Ten Things You Need To Think About BEFORE You Have Foot Surgery. 1. You need to exhaust conservative treatment before you decide...
Monday, January 28, 2013
HOKA ONE ONE
Hoka One One Mafate
Hoka One One Bondi B
Thanks to Linda for introducing me to the Hoka One One Running Shoe!
This is my new favorite running shoe - especially for patients who love to run and need to protect their joints.
It has a thick, rigid sole that provides stability and control and yet is lightweight enough to help prevent leg fatigue. Because it is so oversized, it does well on smooth surfaces or uneven trails.
The bottom line is: the more you protect your joints, the longer you will be able to stay active and enjoy life. I have many patients who would love to be more active but are limited by joint pain and damage. Protect your joints now so you can stay active longer!
Overall, it's a beautiful combination of support, control and lightweight construction.
Hoka One One Bondi B Running Shoe
Dr. Cathleen A. McCarthy
Saturday, January 5, 2013
Podiatrist Shoe Recommendations
for Patients with Hallux Limitus/Rigidus
who still want height and fashion.
If you've been diagnosed with Hallux Limitus/Rigidus, you understand the frustration of having this condition when if comes to finding fashionable shoes. Getting diagnosed with Hallux Limitus doesn't mean that you're relegated to a life of orthopedic shoes. You simply need to understand exactly what you are looking for in a shoe so that you will be able to find something that is comfortable and suits your sense of style.
Hallux Limitus means that you have limited range of motion of the first toe joint whether it is from injury, arthritis, gout, degenerative joint disease or the genetic biomechanical structure of your foot. Hallux Rigidus means that the condition is so bad that you have no motion through the first toe joint. What this means is that if you try to wear any shoes with a heel, it results in significant pain and more injury to the already beleaguered joint.
So, do you have Hallux Limitus, don't want to wear orthopedic shoes but would still love stand several inches taller? A lovely website called Solestruck.com has a variety of shoes that fit the bill. I do not recommend all of their shoes (you'll understand why when you see all the 'Lady Gaga' shoes - love her music but not her shoes!) and I suspect you'll either love them or hate them. I think their shoes are awesome but I will confess that Callie, our office manager, shot me a look of horror when I showed her the shoes I was ordering. She claimed she would never wear them in a million years but did concede that she thought I could pull off the look (she then did a bee-bop imitation of me walking through the office in my new shoes) saying that Dr. McCarthy has her own sense of style, which includes not caring what anyone thinks, which I took as a compliment! Another confession - Callie is much cooler than me so don't say I didn't give you a heads-up... :)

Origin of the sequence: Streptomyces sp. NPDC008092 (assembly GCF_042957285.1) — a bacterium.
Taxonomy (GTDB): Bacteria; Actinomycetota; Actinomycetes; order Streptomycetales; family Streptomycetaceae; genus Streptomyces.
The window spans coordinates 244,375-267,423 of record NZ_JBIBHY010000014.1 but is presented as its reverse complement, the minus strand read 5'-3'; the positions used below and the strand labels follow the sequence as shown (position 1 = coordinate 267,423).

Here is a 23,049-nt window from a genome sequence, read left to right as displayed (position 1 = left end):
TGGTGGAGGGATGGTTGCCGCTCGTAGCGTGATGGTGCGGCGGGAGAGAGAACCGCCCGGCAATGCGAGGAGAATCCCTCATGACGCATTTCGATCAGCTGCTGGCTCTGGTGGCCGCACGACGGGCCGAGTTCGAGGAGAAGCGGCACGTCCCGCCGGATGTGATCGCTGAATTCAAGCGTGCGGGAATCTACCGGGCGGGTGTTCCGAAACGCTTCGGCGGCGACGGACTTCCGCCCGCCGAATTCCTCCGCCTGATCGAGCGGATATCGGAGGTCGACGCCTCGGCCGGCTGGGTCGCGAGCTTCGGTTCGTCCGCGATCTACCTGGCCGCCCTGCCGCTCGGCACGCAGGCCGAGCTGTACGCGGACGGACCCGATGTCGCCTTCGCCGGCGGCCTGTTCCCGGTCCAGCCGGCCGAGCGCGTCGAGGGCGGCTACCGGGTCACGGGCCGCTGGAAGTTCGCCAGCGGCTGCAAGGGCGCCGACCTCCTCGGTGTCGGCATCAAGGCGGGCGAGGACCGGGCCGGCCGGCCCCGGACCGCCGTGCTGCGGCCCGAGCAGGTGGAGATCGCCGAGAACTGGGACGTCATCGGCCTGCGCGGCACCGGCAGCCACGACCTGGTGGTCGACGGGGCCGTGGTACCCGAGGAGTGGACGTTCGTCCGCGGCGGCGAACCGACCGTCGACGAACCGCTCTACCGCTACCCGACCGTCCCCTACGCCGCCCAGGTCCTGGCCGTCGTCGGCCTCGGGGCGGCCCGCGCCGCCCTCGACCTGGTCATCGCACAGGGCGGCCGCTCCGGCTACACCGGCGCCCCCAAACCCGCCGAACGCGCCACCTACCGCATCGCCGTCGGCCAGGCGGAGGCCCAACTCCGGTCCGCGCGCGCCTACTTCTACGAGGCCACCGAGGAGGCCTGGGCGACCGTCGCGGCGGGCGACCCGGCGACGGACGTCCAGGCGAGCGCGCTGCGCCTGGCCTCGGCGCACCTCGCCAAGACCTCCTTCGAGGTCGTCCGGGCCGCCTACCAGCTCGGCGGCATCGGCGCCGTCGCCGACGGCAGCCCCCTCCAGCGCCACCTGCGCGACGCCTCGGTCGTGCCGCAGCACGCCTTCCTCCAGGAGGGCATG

Patients with Hallux Limitus/Rigidus need four things in a shoe:
1. A thick, rigid sole with no motion. If you can bend of flex the shoe, it is not good enough for you and will cause more pain and damage to the joint.
2. A wide and preferably soft toe-box so there is no pressure on the toes. As a side note, this is particularly important if you are trying to treat a fungal infection of the toenails (please see my article on this blog about toenail fungus by using the search box). It is also important for anyone suffering with painful hammertoes, bunions, corns, Morton's Neuromas, ect.
3. Rearfoot Control. It's important that every shoe have at least a strap around your rearfoot. Otherwise, you are forcing all your tendons, joints, ligaments, and muscles to work harder to stay in the shoe, which causes a variety of problems including 'tired leg syndrome' as well as knee, hip and lower back pain. If you don't have rearfoot control, you are gripping down your toes to stay in the shoe, which is aggravating your Hallux Limitus condition.
4. Arch Support. I would recommend that your add a custom-molded dress orthotic to these shoes to give you more arch support, which will help with stopping or slowing the progression of your Hallux Limitus/Rigidus condition as well as help with knee, hip and lower back pain. Many insurance companies will pay for custom molded inserts because they understand that getting patients into proper inserts helps to prevent surgery. If you are a patient of ours, please call Callie (480-563-5115) and ask her to check with your insurance company to see if this benefit is covered.
One final note, some of you may not like the looks of these shoes but - don't knock 'em till you try 'em! I have a patient who is a young, stylish and active woman who has such severe Hallux Rigidus that the only shoe she was able to wear comfortably was a leopard-skin pattern fuzzy bedroom slipper because it had a thick, rigid sole similar to the ones below. She wore that bedroom slipper with every outfit for over a year until she found something that was similar to the below shoes that she could wear with comfort! They are hard to find but they are out there so - don't give up! If you don't like these, keep looking till you find something that you like that has a thick rigid sole, wide toebox, arch support and rearfoot control.
Jeffrey Campbell - Mad Man
Jeffrey Campbell - Weller
Slingback Platform Sneaker
I hope this was helpful and I wish you a Healthy, Fun, Active
Happy New Years!!
Dr. Cathleen A. McCarthy
Posted by Doctor of Podiatry Discusses and Recommends Shoes. at 11:57 AM